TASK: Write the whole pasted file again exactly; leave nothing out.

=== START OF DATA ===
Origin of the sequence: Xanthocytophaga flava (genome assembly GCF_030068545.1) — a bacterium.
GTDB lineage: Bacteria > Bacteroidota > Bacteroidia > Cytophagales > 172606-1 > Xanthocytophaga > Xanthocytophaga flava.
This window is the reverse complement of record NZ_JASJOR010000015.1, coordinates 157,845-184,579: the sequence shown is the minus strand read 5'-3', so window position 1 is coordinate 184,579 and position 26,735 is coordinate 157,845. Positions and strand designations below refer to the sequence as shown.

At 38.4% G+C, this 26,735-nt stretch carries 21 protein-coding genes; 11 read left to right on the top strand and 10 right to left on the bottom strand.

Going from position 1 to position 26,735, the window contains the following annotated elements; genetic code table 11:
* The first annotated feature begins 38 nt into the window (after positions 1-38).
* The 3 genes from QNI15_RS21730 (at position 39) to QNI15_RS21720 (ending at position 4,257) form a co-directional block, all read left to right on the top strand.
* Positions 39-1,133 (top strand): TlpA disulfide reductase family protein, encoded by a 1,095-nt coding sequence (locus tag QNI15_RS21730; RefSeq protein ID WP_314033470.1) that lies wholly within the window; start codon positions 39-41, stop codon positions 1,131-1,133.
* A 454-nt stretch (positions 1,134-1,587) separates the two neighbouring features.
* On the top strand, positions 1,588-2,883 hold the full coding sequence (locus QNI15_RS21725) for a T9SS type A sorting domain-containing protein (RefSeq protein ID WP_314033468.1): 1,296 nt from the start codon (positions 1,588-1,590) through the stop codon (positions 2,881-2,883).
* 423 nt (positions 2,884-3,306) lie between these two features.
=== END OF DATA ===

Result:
Origin of the sequence: Xanthocytophaga flava (genome assembly GCF_030068545.1) — a bacterium.
GTDB lineage: Bacteria > Bacteroidota > Bacteroidia > Cytophagales > 172606-1 > Xanthocytophaga > Xanthocytophaga flava.
This window is the reverse complement of record NZ_JASJOR010000015.1, coordinates 157,845-184,579: the sequence shown is the minus strand read 5'-3', so window position 1 is coordinate 184,579 and position 26,735 is coordinate 157,845. Positions and strand designations below refer to the sequence as shown.

At 38.4% G+C, this 26,735-nt stretch carries 21 protein-coding genes; 11 read left to right on the top strand and 10 right to left on the bottom strand.

Going from position 1 to position 26,735, the window contains the following annotated elements; genetic code table 11:
* The first annotated feature begins 38 nt into the window (after positions 1-38).
* The 3 genes from QNI15_RS21730 (at position 39) to QNI15_RS21720 (ending at position 4,257) form a co-directional block, all read left to right on the top strand.
* Positions 39-1,133 (top strand): TlpA disulfide reductase family protein, encoded by a 1,095-nt coding sequence (locus tag QNI15_RS21730; RefSeq protein ID WP_314033470.1) that lies wholly within the window; start codon positions 39-41, stop codon positions 1,131-1,133.
* A 454-nt stretch (positions 1,134-1,587) separates the two neighbouring features.
* On the top strand, positions 1,588-2,883 hold the full coding sequence (locus QNI15_RS21725) for a T9SS type A sorting domain-containing protein (RefSeq protein ID WP_314033468.1): 1,296 nt from the start codon (positions 1,588-1,590) through the stop codon (positions 2,881-2,883).
* 423 nt (positions 2,884-3,306) lie between these two features.